BLINDNESS: Princess of Wales Theatre. Begins November 17. The international premiere of the Donmar Warehouse (London) production of BLINDNESS, a socially distanced sound installation will be the first Mirvish theatre event since Toronto’s shut down. Award-winning playwright Simon Stephens (The Curious Incident of the Dog in the Night-time, for which he won both the Tony and Olivier awards for best play) has adapted Nobel Prize-winner José Saramago’s dystopian novel BLINDNESS as a sound installation directed by Walter Meierjohann with immersive
THE ESSENTIALS: The Bentway travels beyond the Gardiner Expressway this fall with The Essentials, a series of art projects along the Waterfront reflecting on what we as a community collectively value as “essential” during this period of change, recovery and rebuilding. The free series launched in September and each month will feature Toronto artists. From November 18 to 21 (6 pm to 9 pm nightly), artist Winnie Truong will present her work at Canada Post’s South-Central Letter Processing Plant (on Eastern just south of Greenwood). The Essentials is organized in partnership with the Waterfront BIA and is part of the City of Toronto’s BigArtTO, a city-wide temporary public art initiative that aims to encourage residents to get outside and explore their local neighbourhoods while adhering to COVID-19 health and safety concerns. The BigArtTO event schedule is available online:
INDIGENOUS FASHION WEEK TORONTO: November 26 to 29. Celebrate Indigenous fashion and culture in this four-day online festival. Explore cinematically produced fashion films featuring 19 designers a virtual art exhibition pop up market, and panel series.
WILDLIFE PHOTOGRAPHER OF THE YEAR Exhibition: Royal Ontario Museum. November 21, 2020 to May 2, 2021. The winners of the world-renowned Wildlife Photographer of the Year competition will be on display along with nearly 100 more finalists. Presented y the Natural History Museum in London, England, the ROM is the exclusive Canadian venue for WPY 2020, and it’s North American debut venue. The awe-inspiring photos are from the world’s best nature photographers both professional and amateur. Photographers also range from youth to adults. Included in the exhibition of the world’s best nature photographs is The Perfect Catch by Hannah Vijayan (Oakville, Ontario) which was recognized as “Highly Commended” in the Youth Photographer category for 15 to 17-year-old category.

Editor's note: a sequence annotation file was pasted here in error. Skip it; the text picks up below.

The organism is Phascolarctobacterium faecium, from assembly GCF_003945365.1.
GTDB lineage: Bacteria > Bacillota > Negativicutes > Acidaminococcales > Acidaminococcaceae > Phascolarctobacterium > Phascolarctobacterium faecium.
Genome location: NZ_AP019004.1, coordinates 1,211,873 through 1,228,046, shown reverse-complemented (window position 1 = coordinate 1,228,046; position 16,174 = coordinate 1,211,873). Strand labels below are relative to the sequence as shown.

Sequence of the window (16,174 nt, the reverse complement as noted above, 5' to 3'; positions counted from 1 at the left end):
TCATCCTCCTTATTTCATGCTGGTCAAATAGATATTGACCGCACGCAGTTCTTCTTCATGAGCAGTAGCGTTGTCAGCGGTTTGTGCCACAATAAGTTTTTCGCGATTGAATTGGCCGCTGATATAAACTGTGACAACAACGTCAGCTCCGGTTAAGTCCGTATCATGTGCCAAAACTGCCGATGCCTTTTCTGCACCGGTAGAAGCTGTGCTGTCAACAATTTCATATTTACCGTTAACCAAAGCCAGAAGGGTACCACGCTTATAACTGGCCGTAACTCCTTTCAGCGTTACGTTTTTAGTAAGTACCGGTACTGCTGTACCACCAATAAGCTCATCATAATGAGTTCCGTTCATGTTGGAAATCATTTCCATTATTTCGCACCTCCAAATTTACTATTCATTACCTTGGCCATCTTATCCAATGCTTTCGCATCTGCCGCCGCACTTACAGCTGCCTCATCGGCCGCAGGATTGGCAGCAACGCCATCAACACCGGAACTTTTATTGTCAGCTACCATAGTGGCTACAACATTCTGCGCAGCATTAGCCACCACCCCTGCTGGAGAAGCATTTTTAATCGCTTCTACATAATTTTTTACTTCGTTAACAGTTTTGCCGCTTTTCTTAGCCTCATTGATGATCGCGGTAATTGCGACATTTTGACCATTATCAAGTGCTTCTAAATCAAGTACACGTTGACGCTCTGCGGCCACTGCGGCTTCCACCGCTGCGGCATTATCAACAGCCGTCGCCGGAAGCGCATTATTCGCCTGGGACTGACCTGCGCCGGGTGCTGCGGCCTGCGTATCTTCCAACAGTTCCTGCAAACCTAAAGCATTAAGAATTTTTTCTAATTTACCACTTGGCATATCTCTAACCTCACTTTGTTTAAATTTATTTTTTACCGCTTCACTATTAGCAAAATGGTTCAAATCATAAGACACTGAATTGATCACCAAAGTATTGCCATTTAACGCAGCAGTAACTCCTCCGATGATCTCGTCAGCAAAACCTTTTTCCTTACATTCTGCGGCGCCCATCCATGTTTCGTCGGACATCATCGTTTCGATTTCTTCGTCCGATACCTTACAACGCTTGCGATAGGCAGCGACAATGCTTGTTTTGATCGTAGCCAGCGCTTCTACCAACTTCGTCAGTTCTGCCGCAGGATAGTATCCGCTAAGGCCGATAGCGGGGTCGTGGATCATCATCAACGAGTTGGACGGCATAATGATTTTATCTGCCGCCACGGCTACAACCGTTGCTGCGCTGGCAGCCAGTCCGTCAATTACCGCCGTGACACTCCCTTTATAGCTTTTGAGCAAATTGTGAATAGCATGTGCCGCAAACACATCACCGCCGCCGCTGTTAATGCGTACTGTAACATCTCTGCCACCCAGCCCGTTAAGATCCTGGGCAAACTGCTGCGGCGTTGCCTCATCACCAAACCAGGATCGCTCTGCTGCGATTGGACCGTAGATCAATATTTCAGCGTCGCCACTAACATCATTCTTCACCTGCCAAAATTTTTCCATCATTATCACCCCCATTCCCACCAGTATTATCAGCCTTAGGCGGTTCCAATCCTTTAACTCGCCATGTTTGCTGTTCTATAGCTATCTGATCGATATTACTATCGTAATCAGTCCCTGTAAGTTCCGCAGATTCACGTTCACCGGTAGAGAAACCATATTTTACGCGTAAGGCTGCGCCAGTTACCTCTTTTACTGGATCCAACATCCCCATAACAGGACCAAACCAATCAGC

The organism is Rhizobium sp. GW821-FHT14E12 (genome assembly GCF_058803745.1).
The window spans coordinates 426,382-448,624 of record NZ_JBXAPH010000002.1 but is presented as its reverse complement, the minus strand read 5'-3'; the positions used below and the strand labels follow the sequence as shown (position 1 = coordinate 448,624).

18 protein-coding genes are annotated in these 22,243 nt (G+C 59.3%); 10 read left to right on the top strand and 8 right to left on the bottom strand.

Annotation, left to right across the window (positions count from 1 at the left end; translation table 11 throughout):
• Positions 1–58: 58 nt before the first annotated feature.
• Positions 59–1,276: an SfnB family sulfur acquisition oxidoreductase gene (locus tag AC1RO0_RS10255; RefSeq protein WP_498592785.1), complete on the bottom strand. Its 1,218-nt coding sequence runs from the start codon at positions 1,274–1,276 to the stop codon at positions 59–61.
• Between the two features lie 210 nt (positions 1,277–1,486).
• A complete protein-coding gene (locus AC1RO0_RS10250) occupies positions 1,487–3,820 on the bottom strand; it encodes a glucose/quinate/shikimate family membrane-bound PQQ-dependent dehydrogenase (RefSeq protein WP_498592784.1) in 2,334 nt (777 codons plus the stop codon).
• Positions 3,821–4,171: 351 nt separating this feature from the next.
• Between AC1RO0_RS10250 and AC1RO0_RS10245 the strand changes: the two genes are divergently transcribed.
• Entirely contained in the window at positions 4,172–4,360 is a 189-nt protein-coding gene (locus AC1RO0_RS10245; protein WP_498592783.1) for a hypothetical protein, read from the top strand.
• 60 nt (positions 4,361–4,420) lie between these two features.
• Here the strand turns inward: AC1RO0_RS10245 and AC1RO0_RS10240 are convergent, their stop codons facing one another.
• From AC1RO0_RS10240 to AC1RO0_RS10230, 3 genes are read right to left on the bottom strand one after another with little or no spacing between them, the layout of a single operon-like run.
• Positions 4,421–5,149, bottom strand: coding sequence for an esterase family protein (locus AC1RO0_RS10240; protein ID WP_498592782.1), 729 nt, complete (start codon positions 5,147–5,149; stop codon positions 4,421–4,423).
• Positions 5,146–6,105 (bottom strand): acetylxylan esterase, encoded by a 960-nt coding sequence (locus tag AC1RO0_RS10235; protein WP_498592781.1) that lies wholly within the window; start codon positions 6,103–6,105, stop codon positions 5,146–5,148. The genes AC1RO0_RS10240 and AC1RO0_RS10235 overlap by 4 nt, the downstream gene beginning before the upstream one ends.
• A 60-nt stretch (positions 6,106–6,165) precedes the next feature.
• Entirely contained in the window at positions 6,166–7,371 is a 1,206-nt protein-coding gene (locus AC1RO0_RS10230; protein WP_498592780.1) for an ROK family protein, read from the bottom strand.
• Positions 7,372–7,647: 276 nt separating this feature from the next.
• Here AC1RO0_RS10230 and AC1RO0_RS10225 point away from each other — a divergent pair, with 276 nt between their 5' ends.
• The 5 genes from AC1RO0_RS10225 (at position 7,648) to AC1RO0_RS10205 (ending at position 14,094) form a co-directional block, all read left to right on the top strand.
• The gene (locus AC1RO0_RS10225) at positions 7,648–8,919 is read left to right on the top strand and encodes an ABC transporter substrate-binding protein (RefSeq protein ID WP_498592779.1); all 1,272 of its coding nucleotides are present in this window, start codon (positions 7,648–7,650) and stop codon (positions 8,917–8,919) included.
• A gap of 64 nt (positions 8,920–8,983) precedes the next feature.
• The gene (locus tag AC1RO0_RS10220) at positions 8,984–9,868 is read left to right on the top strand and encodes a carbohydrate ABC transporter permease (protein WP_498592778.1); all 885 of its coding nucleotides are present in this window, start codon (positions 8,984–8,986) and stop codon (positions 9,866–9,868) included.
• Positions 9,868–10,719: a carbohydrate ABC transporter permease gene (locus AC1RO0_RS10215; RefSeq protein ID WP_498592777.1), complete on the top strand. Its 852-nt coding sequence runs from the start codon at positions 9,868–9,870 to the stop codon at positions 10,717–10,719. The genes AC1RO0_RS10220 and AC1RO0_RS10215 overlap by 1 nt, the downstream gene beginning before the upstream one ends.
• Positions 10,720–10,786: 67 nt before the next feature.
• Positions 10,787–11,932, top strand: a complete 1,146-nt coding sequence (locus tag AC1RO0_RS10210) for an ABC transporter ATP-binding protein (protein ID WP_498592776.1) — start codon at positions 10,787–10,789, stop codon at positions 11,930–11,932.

AFIWI GROOVE SCHOOL’S ROOTS & REVIVAL SERIES: Durham region’s popular groove school now offers a new series of free virtual workshops for Black youth to reconnect with their roots and identity through the power of African dance and drumming. Known for their inspiring teaching and dynamic live performances, Afiwi Roots and Revival showcases the very best of Afiwi’s training, music, tradition and entertainment across a variety of African Diasporic dance genres. The drumming program is steeped in a deep repertoire of Djembe mastery directly from Burkino Faso, Western Africa. Each workshop is 45 minutes and offered for two age groups. Registration on site. The drumming program, which will be provided concurrently, happen in person and online. These will be in the format of traditional drumming circles, and take place at various locations throughout the Greater Toronto Area (GTA). Accessible via live stream, the drumming program is fully available to the general public and does not require advanced registration. The series is in partnership with community organizations and the Canadian Red Cross. Also included in this programming is the Roots & Revival: Groove Queen’s Edition, a partnership with Me to Moi Health. Curated by and for women this special “virtual groove” honours the power of sisterhood through experiential learning, sharing and healing over the course of seven weeks. Participants can join empowering conversations about resilience, the power of self-care, trauma awareness, and more
TORONTO ANNUAL SANTA CLAUS PARADE: Traditionally this parade happens mid-November and is considered the unofficial kick-off to the holiday season for many. While the parade won’t take place in the streets of Toronto this year it doesn’t mean we can’t still feel all the magic and wonder. The Santa Claus parade will be presented as a television special this year with floats, musical guests, marching bands, and hopefully the upside-down clowns — of course, Mrs. & Mr. Claus will be there too! Date for the airing is set for December 5th at 7 pm on CTV.
Marvel Avengers S.T.A.T.I.O.N.: the exciting exhibition that’s been touring the world will make its Canadian debut at Yorkdale Shopping Centre for a limited engagement. With ongoing COVID regulations, no confirmed date has been set at this time but we hear it’s very VERY soon. We’ll keep an eye for all Marvel fans in the city. You can also sign up for updates at the official site.
*please check with individual venues and events for updates on covid-19 related guidelines.